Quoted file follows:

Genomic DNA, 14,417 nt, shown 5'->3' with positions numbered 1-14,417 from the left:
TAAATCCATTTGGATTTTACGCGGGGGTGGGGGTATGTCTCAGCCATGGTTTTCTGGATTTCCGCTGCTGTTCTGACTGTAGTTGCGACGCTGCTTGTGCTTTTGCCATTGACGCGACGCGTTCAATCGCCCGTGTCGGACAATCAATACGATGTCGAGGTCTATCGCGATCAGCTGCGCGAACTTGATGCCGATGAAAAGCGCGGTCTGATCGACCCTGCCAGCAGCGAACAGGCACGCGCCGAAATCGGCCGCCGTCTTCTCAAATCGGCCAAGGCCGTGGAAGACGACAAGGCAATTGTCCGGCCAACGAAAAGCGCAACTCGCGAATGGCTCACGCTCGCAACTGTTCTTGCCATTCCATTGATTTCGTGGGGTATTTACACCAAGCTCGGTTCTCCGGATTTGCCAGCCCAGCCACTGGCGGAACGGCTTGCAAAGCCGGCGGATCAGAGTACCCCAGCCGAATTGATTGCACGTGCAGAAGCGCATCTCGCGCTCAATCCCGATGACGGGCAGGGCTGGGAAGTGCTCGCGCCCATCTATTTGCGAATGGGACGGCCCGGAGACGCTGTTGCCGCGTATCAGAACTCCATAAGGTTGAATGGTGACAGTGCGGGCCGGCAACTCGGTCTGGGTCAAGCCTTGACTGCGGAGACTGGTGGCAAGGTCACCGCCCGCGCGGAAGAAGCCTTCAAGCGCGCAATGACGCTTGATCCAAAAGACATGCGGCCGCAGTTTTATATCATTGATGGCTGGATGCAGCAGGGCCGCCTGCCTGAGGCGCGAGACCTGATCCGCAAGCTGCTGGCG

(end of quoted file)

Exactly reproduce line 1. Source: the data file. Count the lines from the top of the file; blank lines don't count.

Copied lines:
Genomic DNA, 14,417 nt, shown 5'->3' with positions numbered 1-14,417 from the left: